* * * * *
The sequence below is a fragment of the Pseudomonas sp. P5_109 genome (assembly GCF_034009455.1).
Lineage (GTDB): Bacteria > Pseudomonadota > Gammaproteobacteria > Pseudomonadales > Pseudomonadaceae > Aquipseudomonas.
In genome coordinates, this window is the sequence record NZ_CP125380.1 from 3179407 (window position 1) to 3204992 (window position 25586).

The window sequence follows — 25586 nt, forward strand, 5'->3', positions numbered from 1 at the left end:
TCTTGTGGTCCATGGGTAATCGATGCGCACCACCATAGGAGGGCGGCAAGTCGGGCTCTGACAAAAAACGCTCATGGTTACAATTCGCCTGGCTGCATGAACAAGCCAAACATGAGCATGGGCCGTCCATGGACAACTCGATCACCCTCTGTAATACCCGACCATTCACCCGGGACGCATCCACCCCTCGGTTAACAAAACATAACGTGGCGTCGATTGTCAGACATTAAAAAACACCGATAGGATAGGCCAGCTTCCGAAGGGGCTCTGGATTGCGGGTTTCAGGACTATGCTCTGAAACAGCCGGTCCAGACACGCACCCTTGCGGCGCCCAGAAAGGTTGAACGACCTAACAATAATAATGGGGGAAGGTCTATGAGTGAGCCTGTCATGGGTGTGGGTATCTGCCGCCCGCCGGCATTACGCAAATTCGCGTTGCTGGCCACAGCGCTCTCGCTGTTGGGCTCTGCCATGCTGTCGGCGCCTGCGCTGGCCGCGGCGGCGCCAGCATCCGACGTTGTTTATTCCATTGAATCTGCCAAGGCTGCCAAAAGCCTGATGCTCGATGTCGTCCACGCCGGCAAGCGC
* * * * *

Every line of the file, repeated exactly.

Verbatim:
The sequence below is a fragment of the Pseudomonas sp. P5_109 genome (assembly GCF_034009455.1).
Lineage (GTDB): Bacteria > Pseudomonadota > Gammaproteobacteria > Pseudomonadales > Pseudomonadaceae > Aquipseudomonas.
In genome coordinates, this window is the sequence record NZ_CP125380.1 from 3179407 (window position 1) to 3204992 (window position 25586).

The window sequence follows — 25586 nt, forward strand, 5'->3', positions numbered from 1 at the left end:
TCTTGTGGTCCATGGGTAATCGATGCGCACCACCATAGGAGGGCGGCAAGTCGGGCTCTGACAAAAAACGCTCATGGTTACAATTCGCCTGGCTGCATGAACAAGCCAAACATGAGCATGGGCCGTCCATGGACAACTCGATCACCCTCTGTAATACCCGACCATTCACCCGGGACGCATCCACCCCTCGGTTAACAAAACATAACGTGGCGTCGATTGTCAGACATTAAAAAACACCGATAGGATAGGCCAGCTTCCGAAGGGGCTCTGGATTGCGGGTTTCAGGACTATGCTCTGAAACAGCCGGTCCAGACACGCACCCTTGCGGCGCCCAGAAAGGTTGAACGACCTAACAATAATAATGGGGGAAGGTCTATGAGTGAGCCTGTCATGGGTGTGGGTATCTGCCGCCCGCCGGCATTACGCAAATTCGCGTTGCTGGCCACAGCGCTCTCGCTGTTGGGCTCTGCCATGCTGTCGGCGCCTGCGCTGGCCGCGGCGGCGCCAGCATCCGACGTTGTTTATTCCATTGAATCTGCCAAGGCTGCCAAAAGCCTGATGCTCGATGTCGTCCACGCCGGCAAGCGC